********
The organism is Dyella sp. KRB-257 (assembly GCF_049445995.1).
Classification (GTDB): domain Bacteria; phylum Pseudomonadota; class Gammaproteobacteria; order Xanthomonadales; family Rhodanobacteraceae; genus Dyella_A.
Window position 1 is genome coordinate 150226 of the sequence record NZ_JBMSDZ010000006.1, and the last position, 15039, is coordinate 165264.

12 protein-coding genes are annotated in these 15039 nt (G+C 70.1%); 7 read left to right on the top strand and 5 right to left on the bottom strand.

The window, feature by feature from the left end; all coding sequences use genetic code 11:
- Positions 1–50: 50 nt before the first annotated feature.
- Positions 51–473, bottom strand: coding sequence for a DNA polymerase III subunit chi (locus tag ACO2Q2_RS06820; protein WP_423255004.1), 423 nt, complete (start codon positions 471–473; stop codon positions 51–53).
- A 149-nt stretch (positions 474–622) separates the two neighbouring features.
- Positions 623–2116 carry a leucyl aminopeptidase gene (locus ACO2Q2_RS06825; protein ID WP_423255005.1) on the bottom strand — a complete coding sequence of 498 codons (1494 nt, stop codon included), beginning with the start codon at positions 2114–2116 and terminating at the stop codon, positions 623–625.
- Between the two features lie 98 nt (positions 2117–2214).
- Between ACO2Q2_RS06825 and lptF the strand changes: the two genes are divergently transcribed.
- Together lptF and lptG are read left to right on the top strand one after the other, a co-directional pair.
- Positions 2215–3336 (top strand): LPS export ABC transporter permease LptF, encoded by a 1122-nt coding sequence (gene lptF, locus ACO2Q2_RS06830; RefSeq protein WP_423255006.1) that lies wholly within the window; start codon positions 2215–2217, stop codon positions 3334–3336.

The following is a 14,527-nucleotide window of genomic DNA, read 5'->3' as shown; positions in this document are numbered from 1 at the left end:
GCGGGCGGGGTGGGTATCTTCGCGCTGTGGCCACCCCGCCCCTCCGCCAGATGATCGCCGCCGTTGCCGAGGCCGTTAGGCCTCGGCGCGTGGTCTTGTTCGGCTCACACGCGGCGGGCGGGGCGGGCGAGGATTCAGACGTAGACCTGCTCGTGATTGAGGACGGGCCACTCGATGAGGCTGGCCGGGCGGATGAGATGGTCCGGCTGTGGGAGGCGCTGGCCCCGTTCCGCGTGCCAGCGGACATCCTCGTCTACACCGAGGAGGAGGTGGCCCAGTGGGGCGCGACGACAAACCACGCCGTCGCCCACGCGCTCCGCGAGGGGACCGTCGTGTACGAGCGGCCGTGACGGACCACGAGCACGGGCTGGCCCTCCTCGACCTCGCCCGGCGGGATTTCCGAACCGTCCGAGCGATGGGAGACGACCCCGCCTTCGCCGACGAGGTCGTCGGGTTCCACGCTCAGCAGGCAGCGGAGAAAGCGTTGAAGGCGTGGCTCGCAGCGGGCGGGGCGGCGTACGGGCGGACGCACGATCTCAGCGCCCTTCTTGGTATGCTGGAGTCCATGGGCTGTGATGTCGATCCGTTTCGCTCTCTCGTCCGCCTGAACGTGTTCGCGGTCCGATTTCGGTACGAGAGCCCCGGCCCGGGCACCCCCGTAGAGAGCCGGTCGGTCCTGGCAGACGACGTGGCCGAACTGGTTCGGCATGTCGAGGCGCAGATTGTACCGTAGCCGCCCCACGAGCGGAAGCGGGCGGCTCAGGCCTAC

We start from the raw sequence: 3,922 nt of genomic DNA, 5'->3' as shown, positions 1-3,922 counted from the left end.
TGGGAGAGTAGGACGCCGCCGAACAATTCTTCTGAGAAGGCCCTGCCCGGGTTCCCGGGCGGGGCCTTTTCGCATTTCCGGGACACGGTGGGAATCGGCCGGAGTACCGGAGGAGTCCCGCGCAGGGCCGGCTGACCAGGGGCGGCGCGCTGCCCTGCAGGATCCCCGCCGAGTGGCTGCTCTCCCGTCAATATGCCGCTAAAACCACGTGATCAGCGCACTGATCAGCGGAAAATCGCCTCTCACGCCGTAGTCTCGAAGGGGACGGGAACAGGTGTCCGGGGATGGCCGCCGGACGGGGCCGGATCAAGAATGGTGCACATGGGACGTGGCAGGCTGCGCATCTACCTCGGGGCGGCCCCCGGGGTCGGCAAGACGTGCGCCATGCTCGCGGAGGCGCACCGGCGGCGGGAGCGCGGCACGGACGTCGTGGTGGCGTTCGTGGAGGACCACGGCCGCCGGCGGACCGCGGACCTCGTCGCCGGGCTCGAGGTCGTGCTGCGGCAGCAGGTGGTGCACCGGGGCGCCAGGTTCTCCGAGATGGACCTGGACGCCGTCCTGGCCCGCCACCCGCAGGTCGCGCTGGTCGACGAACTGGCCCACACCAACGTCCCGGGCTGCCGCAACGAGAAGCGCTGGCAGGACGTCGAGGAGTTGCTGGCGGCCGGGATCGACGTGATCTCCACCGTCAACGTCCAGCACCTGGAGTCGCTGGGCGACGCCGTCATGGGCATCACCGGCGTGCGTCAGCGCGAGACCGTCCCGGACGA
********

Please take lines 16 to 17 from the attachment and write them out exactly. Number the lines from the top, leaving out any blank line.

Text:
We start from the raw sequence: 3,922 nt of genomic DNA, 5'->3' as shown, positions 1-3,922 counted from the left end.
TGGGAGAGTAGGACGCCGCCGAACAATTCTTCTGAGAAGGCCCTGCCCGGGTTCCCGGGCGGGGCCTTTTCGCATTTCCGGGACACGGTGGGAATCGGCCGGAGTACCGGAGGAGTCCCGCGCAGGGCCGGCTGACCAGGGGCGGCGCGCTGCCCTGCAGGATCCCCGCCGAGTGGCTGCTCTCCCGTCAATATGCCGCTAAAACCACGTGATCAGCGCACTGATCAGCGGAAAATCGCCTCTCACGCCGTAGTCTCGAAGGGGACGGGAACAGGTGTCCGGGGATGGCCGCCGGACGGGGCCGGATCAAGAATGGTGCACATGGGACGTGGCAGGCTGCGCATCTACCTCGGGGCGGCCCCCGGGGTCGGCAAGACGTGCGCCATGCTCGCGGAGGCGCACCGGCGGCGGGAGCGCGGCACGGACGTCGTGGTGGCGTTCGTGGAGGACCACGGCCGCCGGCGGACCGCGGACCTCGTCGCCGGGCTCGAGGTCGTGCTGCGGCAGCAGGTGGTGCACCGGGGCGCCAGGTTCTCCGAGATGGACCTGGACGCCGTCCTGGCCCGCCACCCGCAGGTCGCGCTGGTCGACGAACTGGCCCACACCAACGTCCCGGGCTGCCGCAACGAGAAGCGCTGGCAGGACGTCGAGGAGTTGCTGGCGGCCGGGATCGACGTGATCTCCACCGTCAACGTCCAGCACCTGGAGTCGCTGGGCGACGCCGTCATGGGCATCACCGGCGTGCGTCAGCGCGAGACCGTCCCGGACGA